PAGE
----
Designing Unique Dice for Cartograph - Part 2

Work has been ramping up now as the Cartograph Atlas Edition launch date approaches (who knew running a Kickstarter was this much work?), and I'm excited to show off the dice we have for the deluxe pledge. If you haven't read part 1 of the Cartograph dice making journey, find it here. If you haven't already, follow the Kickstarter here to be notified on launch! So, lets get into it. Last we left off, the design process had been finished, and we polished up our 3D printed master dice ready to make some molds.

Production Proper: Making the Molds

For our dice at the Ravensridge Emporium, we like to use a quick set, quick pot life silicone to make our molds. This allows us to make a mold, (both lid and base, which have to be cured separately) in just under a day. I opted to go with 4 dice per mold, so it would fit into our pressure pot nicely. A pressure pot is used to "push" all the air bubbles out of the silicone so you have a nice smooth mold as it cures and hardens. Some people opt to do the reverse with a vaccuum chamber, but I've never found the need. I've oriented the dice at odd angles here to reduce the chance of bulging. Bulging occurs when the walls of the silicone aren't strong enough to support the resin in a cast, and your dice end up having a big warp on one side. This way, the internal walls of each hollow dice cavity should have enough strength to keep the resin in shape as it sets.


A box of lego encasing 4 master dice ready for mold making

We use Lego to create the frames for our molds, Lego-lovers, please don't hate me for this violation.


Half made dice mold dusted with white baby powder

The ominously named 'baby powder' (seriously, who's babies are they turning into powder anyway?) is used to keep the lid and the base from sticking together.

Pulling the First Cast of Cartograph Dice

In Cartograph, you'll need 2 different dice (well, technically 3, but the third dice type just works like either of the first two), one to determine the various biomes on your map, and one to determine the landmarks. I wanted both the landmark dice and biome dice to feel distinct, and I wanted them to evoke their purpose too. So, for biome I went with a natural duo-tone, green and blue, with added shimmers, for you know... Magic. For the landmark, I went with purple and pink, to evoke the more mysterious and unknown feeling of arriving somewhere substantial, and often wondrous. Here is the first pull from our new mold; not too shabby!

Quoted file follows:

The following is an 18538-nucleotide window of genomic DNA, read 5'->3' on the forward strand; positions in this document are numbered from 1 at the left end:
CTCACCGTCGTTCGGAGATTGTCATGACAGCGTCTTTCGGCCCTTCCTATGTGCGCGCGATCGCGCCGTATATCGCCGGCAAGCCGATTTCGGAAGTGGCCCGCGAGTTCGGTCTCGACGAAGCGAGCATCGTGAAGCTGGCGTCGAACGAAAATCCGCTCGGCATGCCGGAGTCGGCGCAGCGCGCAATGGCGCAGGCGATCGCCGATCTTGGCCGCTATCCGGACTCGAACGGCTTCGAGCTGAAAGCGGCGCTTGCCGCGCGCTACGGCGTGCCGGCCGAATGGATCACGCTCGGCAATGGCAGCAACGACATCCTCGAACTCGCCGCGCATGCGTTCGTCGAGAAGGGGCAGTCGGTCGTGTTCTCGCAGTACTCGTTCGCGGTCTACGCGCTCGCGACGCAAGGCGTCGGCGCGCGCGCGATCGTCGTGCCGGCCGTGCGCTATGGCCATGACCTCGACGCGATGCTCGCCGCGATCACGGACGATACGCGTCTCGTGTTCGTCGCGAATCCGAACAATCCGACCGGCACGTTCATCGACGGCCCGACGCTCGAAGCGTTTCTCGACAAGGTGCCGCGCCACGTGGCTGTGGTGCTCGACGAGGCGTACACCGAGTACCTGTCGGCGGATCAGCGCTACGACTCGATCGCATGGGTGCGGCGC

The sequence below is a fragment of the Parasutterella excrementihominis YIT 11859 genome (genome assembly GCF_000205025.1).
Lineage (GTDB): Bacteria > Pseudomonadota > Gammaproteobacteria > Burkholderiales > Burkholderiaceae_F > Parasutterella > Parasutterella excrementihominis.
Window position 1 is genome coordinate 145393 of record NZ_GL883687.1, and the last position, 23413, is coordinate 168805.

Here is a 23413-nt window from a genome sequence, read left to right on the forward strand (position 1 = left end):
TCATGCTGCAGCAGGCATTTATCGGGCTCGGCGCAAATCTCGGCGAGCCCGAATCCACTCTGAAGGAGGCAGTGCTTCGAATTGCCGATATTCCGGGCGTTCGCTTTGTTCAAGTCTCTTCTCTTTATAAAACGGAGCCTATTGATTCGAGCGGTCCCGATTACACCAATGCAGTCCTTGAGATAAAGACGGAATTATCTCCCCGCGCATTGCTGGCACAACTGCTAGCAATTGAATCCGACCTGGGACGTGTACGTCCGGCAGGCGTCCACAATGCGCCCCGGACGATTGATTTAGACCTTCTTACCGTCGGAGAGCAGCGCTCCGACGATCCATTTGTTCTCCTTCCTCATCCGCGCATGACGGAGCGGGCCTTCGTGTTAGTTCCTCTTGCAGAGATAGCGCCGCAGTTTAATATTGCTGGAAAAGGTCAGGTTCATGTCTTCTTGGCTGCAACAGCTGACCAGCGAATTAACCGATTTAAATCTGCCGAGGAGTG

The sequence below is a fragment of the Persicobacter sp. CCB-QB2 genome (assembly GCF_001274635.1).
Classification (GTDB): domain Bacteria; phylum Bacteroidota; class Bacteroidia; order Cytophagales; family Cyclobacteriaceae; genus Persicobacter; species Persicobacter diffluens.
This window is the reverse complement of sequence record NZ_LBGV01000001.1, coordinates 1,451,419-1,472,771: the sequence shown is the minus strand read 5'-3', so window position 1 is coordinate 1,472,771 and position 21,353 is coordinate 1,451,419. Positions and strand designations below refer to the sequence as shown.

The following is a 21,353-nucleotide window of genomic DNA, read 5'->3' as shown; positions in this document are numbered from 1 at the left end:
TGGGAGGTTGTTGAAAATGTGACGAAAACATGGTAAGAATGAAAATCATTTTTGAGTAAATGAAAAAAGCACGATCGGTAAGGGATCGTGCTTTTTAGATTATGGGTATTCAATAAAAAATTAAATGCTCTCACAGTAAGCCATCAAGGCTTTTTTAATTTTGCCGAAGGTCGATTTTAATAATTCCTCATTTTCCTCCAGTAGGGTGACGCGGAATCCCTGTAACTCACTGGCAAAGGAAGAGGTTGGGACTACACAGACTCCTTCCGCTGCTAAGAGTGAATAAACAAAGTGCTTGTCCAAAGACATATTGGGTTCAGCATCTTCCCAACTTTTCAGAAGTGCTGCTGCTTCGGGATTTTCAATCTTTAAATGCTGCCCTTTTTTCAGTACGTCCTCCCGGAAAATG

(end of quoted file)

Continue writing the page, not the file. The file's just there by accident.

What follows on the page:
A collection of 4 blue-green dice and 4 purple-pink dice

Sanding Polishing, and Watching Actual Plays

So, there's no real way to make this part of the process seem glamorous. Polishing dice is BORING. I tend to set up the polishing wheel and binge some of my favourite actual play streams, VOD's or podcasts. A couple of great Aussie productions I've been watching, if you're interested: Chronicles of Aelwyn, Fate's Grip, and Tomes and Tales. Definitely check them out. Anyway, much like the polishing of the master dice, polishing the casts follows a tedious process of sanding down the sides on wet/dry sandpaper, polishing the sides with compound and polishing papers, and finally a Dremel buff. Here's my usual setup, part way through polishing:


A pottery wheel spinning a polishing paper, and pad, with laptop in the background


Quality Control with Copious Salt

We are a team of two at the Ravensridge Emporium, so we strive to make the best art possible while still maintaining quality. Each of our dice undergoes two stages of testing. The first is a float test. By floating the dice in a super saline liquid, we can see if there are any weight issues with the dice. If there is a disbalance, one face will continually attempt to face upward:

a single purple dice floating in a plastic cup filled with salt water


Our second test is a durability test (this is the test the first version of the dice failed at). We try to roll the dice over and over, around 100 times onto a hard surface. This ensures the dice will be durable for practical use.

Bringing the Dice to Life with Inking

This step is by far my favourite step of dice creation. Designing the dice themselves is fun, but once you ink a set, they really start to sing. This was no exception. I was already pretty happy with the colours of the dice, and I wanted to reinforce the elegance-factor more, so I opted for a metallic gold ink. I think the gold really ties the two designs together; the two different dice now feel part of a set. Please, enjoy the glamour shot:

8 cartograph dice scattered across a handdrawn map


There you have it! I hope you've enjoyed seeing how these dice are made. If you want to get your hands on some, the only way will be via the limited deluxe pledge, so make sure you follow the Kickstarter to be notified when the project goes live, or put a reminder in your calendar for February 6th!

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